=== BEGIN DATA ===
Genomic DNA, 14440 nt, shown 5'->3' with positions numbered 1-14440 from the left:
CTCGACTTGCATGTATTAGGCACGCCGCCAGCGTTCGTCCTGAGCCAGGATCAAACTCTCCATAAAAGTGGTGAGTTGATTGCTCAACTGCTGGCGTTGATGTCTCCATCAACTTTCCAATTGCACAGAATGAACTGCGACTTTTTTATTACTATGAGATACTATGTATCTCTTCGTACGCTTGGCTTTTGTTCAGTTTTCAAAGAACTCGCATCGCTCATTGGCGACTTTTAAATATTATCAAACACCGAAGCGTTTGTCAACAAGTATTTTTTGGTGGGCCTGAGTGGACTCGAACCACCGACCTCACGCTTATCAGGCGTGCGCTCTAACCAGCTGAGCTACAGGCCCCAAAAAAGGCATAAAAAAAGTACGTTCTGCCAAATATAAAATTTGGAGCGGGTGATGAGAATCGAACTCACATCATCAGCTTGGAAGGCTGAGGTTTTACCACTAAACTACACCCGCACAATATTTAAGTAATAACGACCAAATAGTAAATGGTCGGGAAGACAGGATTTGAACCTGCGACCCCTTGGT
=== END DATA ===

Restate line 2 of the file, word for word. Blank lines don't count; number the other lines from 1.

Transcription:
CTCGACTTGCATGTATTAGGCACGCCGCCAGCGTTCGTCCTGAGCCAGGATCAAACTCTCCATAAAAGTGGTGAGTTGATTGCTCAACTGCTGGCGTTGATGTCTCCATCAACTTTCCAATTGCACAGAATGAACTGCGACTTTTTTATTACTATGAGATACTATGTATCTCTTCGTACGCTTGGCTTTTGTTCAGTTTTCAAAGAACTCGCATCGCTCATTGGCGACTTTTAAATATTATCAAACACCGAAGCGTTTGTCAACAAGTATTTTTTGGTGGGCCTGAGTGGACTCGAACCACCGACCTCACGCTTATCAGGCGTGCGCTCTAACCAGCTGAGCTACAGGCCCCAAAAAAGGCATAAAAAAAGTACGTTCTGCCAAATATAAAATTTGGAGCGGGTGATGAGAATCGAACTCACATCATCAGCTTGGAAGGCTGAGGTTTTACCACTAAACTACACCCGCACAATATTTAAGTAATAACGACCAAATAGTAAATGGTCGGGAAGACAGGATTTGAACCTGCGACCCCTTGGT